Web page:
Practical Tips for your First Time Shooting

Practical Tips for your First Time Shooting
I grew up around firearms, in fact I was about 8 years old the first time I was allowed to shoot a gun, and it was a beat-up old .22 rifle that my grandfather taught me how to use. I’ll never forget the feeling, not only the danger of the weapon in my hands, but the potential. Armed with a rifle I could put food on the table, protect our property from the rabbits that were almost a plague on our crops, and I was finally one of the “men” in our family. But I get that not everyone has had this same experience. Especially if you weren’t brought up in a rural setting like I was, then you may have had a much different experience with firearms. Some of my friends when I moved to the city had a very negative opinion of the weapons, because they’d seen on the news (or been personally exposed to) the violence that a minority of gun owners use to intimidate, rob and steal from people like you and me. So, in today’s post I want to share a few tips. To help you understand why a love of firearms is actually a good thing, and give you some pointers that I believe will come in handy the first time you shoot a gun. It’s not a scary experience, it’s a practical one. As I believe we all should have the means to defend ourselves if the SHTF.

Start at a shooting range

The best place for your first-time shooting is at a shooting range, with a professional instructor who can show you around the weapon as you learn to be accurate firing at a target. Make no mistake, firearms are a deadly thing, and it’s vital you know the basics of good gun safety so you’re not putting yourself (or those around you) at any unnecessary risk. Like where to point the gun, how to disengage the safety. The correct way to hold the weapon, and how to discharge it safely. From the friends I’ve introduced to shooting, there’s two things that really stand out. They’re not always prepared for the noise that comes, so have them wear earplugs and hearing protection and safety glasses. And make sure to spend the time explaining how each part of the gun works, and build their confidence handling it. A little knowledge here goes a long way, and so does best practices, like never resting your finger on the trigger, or never pointing a gun in another person’s direction.

Learn the fundamentals of aim

Unfortunately, Hollywood doesn’t do gun owners justice, as they make it seem like all you need to do is pick it up and begin shooting. There’s a lot more nuance to it than that, and you need to take the time to learn how to properly aim, hold and lock onto a target. In my experience this is best learned in a class, with an experienced instructor who can quickly, safely and accurately explain the right way to do this for the particular firearm you’re learning to shoot. I picked up a lot of bad habits from my grandfather when it came to shooting long range, as I mostly just picked things up as I went along. Sadly, it took me years to “undo” this training (and thousands of dollars in shooting classes) that I could have saved if I had the right instruction from day one.

Consider why you need a gun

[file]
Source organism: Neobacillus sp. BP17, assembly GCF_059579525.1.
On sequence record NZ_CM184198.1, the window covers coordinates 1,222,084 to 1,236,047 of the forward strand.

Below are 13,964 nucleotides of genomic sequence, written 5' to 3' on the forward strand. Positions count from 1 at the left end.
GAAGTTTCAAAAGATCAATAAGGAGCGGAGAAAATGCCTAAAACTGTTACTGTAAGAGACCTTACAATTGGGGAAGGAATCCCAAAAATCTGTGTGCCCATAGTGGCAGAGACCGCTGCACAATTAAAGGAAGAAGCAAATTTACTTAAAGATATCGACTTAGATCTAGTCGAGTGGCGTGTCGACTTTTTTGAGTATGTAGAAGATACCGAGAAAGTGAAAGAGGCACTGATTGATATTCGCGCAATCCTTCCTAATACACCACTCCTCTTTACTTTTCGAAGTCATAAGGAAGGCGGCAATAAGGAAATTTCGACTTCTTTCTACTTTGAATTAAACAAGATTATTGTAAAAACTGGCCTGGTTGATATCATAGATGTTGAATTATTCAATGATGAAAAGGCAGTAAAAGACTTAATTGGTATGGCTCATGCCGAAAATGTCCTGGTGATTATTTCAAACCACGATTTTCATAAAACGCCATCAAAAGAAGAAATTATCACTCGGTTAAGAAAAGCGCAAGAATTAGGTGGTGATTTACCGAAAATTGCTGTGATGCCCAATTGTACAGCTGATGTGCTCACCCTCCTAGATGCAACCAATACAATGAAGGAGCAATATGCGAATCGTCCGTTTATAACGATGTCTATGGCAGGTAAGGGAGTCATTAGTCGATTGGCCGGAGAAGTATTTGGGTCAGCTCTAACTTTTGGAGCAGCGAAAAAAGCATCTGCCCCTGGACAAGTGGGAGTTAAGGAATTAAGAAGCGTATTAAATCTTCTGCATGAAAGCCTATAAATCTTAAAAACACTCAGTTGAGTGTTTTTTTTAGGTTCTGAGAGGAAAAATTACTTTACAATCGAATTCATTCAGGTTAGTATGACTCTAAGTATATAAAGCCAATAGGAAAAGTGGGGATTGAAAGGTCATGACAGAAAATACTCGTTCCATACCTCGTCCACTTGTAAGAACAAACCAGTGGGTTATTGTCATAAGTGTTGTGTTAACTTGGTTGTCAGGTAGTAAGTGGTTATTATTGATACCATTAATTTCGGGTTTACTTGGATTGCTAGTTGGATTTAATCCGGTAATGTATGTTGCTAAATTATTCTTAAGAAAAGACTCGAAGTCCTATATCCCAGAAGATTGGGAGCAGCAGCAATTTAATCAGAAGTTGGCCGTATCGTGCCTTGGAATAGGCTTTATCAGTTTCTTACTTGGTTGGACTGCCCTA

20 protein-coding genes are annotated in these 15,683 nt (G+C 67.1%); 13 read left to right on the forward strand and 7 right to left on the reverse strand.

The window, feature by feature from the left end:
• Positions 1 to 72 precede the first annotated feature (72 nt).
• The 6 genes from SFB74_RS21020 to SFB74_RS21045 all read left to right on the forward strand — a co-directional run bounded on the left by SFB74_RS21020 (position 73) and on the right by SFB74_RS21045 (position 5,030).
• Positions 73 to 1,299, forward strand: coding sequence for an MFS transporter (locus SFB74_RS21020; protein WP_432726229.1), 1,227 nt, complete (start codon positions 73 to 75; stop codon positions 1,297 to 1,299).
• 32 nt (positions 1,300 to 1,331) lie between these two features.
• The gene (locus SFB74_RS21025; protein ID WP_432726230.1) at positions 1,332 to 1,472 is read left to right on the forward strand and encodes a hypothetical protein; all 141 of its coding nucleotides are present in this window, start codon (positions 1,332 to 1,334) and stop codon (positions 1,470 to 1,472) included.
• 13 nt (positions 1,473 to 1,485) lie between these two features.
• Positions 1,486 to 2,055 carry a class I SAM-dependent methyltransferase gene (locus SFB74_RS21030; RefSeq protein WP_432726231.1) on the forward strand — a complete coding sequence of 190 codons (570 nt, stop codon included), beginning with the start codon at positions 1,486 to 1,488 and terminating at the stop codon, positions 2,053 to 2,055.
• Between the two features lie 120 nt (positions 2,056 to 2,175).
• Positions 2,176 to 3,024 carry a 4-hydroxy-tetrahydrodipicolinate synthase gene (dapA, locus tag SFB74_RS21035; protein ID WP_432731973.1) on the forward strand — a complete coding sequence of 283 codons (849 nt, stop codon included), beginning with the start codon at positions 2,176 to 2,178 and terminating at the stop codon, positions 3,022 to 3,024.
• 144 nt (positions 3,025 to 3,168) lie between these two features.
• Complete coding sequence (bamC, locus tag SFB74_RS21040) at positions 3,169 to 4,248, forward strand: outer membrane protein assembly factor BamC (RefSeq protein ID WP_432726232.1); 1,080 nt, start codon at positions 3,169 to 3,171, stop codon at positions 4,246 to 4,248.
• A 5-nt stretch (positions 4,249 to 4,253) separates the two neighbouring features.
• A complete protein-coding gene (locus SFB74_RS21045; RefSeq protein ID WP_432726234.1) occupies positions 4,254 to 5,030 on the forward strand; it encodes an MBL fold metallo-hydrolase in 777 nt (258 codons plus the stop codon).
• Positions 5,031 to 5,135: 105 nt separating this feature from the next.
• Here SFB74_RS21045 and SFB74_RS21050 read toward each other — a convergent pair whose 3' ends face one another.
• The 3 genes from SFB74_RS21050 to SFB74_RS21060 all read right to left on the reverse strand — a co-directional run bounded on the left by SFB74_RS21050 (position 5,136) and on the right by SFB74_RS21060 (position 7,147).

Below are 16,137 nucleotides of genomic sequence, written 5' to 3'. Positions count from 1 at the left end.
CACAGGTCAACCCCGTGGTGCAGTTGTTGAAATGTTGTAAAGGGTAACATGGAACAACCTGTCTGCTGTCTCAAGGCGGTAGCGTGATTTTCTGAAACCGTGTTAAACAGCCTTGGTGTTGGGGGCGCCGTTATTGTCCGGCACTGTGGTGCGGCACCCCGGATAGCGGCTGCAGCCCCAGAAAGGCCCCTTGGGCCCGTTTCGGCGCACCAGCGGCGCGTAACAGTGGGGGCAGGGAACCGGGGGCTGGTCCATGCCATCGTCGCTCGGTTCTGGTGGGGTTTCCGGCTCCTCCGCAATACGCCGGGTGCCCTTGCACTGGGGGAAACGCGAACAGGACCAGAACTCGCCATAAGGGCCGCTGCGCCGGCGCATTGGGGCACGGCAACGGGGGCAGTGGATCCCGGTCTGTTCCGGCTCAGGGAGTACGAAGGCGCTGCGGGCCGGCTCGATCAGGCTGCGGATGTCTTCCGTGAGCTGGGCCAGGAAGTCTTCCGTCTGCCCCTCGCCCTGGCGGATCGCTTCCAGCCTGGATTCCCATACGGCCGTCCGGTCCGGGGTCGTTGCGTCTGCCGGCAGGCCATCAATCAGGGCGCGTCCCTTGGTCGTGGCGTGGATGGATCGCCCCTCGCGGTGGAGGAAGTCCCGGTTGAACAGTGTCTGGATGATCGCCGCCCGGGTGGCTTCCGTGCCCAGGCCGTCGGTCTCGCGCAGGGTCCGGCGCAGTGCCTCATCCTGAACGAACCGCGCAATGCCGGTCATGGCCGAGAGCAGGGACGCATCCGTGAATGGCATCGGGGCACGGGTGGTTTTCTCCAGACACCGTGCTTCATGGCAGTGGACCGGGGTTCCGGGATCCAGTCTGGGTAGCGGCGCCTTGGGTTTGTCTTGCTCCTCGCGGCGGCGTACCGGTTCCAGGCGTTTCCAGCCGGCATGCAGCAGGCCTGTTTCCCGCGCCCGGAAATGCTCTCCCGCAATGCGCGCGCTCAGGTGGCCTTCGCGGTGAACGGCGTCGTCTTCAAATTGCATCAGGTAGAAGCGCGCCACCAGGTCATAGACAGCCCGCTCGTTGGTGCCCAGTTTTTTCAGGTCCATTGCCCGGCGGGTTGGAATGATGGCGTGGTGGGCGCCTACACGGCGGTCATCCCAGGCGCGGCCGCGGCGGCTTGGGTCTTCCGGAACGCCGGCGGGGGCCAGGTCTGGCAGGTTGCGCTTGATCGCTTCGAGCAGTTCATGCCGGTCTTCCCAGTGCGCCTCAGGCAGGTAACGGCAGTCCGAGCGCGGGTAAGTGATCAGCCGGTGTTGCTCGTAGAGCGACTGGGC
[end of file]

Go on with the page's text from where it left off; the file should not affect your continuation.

For me, we used our rifles primarily for hunting. We’d supplement our supplies with deer, rabbit and anything else we could shoot on our property, and this was a staple part of my childhood. But you’re likely going to be in a very different position if you’re looking to learn how to shoot for self-defense, or are planning to carry a concealed weapon. Consider why you need a gun, so you can take the time your first time shooting to learn the ins and outs of that particular style of weapon. There is much variety when it comes to firearms, from different calibers to laws on gun ownership that are imperative to understand, so you can make the best possible decision on the particular gun you need.

Don’t forget a secure storage space

I believe everyone should own a gun, but it’s also important you’ve got a secure place it can be stored. Especially if you have children at home. Guns should be locked away when not in use, and stored without being loaded, just in case your kids ever get their hands on them. I’ll say it again because this is critical. Your kids will find a way to get at your guns, it is your job as a parent to ensure they have not only the respect for the weapons, you’ve also taken reasonable steps to lock and secure your firearms out of their reach.

Think about taking a life

Finally, and this is important. You need to take a little time to think about the situations you may need to use your firearm in, and the subsequent decisions this results in. If there’s someone coming into your home, are you ready, willing and able to pull the trigger? What if they are threatening your family? What if they’re also armed? These are heavy questions I know, especially for a first-time shooter, but they go hand-in-hand with responsible gun ownership and you need to know where your own line in the sand is drawn. I personally wouldn’t hesitate if someone was threatening my life, but perhaps you would look at this situation differently than I would. It’s important you think about it now, so you’re not stuck like a deer in the headlights if you ever face it yourself. Shooting a gun for the first time is an exhilarating experience, and it is my humble opinion that every patriot arms themselves to the full extent of the law. Because when the SHTF and the bad guys turn up at your door, if you’re not prepared to fight back, things will go sideways fast.

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